ROHNERT PARK -- GPM of Rohnert Park and Impress Northwestern of Santa Rosa have merged, creating the third-largest commercial printer in the North Bay.
They started combining equipment and employees into GPM's 77,000-square-foot plant at 655 Park Ct. after the Nov. 1 merger. Soon, the two brands are set to be combined under a yet-to-be-determined name, according to Michael Sanabria, formerly owner of Impress Northwestern and now chief executive officer and part owner of the merged company.
GPM founder Bill Goode remains majority owner but has stepped back from day-to-day management.
The two company owners had been talking off and on for three years about joining forces.
[caption id="attachment_47899" align="alignright" width="160" caption="Michael Sanabria"][/caption]
"Since we had known each other for a long time, we decided to acknowledge the industry is consolidating, and we did not want to wait until we were desperate," Mr. Sanabria said.
The number of commercial printers nationwide fell by 11.1 percent to 27,285 last year from 2007 and by 27.6 percent, or 10,388, since 1998, according to New Jersey-based trade group National Association for Printing Leadership.
Most are small operations, according to association research. More than four-fifths -- 82.2 percent -- have fewer than 20 employees, and almost 70 percent employ up to 10.
A big reason for the industry consolidation is the high capital costs of equipment and increasingly tighter margins, according to Mr. Sanabria. In the GPM-Impress merger, only one position was lost in the combination of the two workforces, which now total 44 people.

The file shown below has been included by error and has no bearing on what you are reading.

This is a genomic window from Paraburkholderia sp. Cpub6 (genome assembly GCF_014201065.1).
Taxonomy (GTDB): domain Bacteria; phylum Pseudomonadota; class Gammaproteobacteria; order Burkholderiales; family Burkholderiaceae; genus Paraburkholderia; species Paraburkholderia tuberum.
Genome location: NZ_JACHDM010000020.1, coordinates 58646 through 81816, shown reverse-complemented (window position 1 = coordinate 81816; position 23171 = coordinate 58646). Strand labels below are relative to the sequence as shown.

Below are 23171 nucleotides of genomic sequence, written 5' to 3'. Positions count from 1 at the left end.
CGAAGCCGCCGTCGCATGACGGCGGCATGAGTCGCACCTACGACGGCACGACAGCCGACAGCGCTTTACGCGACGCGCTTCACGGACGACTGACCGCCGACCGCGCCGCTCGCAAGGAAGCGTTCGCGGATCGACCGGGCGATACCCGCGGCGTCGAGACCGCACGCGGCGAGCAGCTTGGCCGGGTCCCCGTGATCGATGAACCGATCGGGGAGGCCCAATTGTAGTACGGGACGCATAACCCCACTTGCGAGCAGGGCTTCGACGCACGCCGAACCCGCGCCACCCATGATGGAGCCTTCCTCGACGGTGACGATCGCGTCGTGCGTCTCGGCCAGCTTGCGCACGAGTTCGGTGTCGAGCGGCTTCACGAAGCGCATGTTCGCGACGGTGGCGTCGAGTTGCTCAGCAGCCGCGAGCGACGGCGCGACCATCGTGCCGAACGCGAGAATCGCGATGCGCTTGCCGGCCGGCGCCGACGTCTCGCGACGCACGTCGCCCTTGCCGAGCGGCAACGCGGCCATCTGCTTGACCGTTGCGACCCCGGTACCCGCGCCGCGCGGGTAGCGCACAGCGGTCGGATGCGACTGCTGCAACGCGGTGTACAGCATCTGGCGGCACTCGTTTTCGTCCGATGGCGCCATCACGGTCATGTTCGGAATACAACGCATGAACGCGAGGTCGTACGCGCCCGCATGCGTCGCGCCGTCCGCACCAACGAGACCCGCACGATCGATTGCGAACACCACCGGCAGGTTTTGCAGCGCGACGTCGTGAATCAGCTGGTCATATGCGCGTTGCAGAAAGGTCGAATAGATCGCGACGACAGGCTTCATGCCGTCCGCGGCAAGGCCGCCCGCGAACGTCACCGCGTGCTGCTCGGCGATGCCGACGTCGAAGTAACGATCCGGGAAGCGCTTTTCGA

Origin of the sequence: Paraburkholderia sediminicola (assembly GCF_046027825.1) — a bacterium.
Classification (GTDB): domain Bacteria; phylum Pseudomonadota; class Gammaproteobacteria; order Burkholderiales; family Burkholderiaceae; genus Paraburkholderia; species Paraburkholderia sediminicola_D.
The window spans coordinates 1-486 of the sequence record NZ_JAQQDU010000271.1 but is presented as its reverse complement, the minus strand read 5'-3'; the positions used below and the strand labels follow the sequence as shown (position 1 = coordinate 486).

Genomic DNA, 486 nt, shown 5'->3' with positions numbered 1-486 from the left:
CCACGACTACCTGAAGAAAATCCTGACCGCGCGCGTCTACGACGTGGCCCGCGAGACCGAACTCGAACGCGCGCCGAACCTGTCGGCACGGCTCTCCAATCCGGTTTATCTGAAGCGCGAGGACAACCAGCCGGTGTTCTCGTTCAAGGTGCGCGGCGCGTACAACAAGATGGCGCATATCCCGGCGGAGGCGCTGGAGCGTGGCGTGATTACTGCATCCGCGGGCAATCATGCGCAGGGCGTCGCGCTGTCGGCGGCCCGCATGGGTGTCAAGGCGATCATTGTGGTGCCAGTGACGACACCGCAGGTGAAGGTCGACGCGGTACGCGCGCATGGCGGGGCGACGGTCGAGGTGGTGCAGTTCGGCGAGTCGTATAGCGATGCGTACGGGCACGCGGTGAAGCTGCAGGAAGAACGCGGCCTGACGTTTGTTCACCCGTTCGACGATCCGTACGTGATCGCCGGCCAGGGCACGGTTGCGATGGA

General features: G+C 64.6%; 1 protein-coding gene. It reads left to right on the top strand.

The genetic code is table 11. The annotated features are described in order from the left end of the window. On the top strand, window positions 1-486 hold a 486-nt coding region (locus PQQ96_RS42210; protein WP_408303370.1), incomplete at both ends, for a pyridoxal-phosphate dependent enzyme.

Profitability for U.S. commercial printers has been steadily improving for the past three years, according to the NAPL's Printing Business Panel, a periodic survey of industry health. Thirty-one percent of the respondents reported increasing profitability last year, while 32.9 percent saw theirs decreasing. That gap has narrowed from 2010, with 29.1 percent increasing and 37.9 percent decreasing, and 2009, with profitability rising for 11.4 percent and falling for 64.1 percent.
"To bolster the bottom line, printers are reducing costs, and many of these efforts have centered on staffing," wrote NAPL economists Monday.
Combined 2011 revenues of $7.5 million were about the same as the year before. But giving up Impress Northwest's 11,000-square-foot plant at 1314 Petaluma Hill Rd. in southeast Santa Rosa turned what would have been a combined loss for the year into a slight profit.
The GPM-Impress merger brings needed scale and market diversification, Mr. Sanabria said. GPM (www.printing-mailing.com, 707-588-8028) has gained a reputation over its five-decade history as a bulk printer and mailer for government agencies and law firms, and that remains a major source of business. But in recent years, the company acquired a number of digital printing machines to attract business in personalized marketing.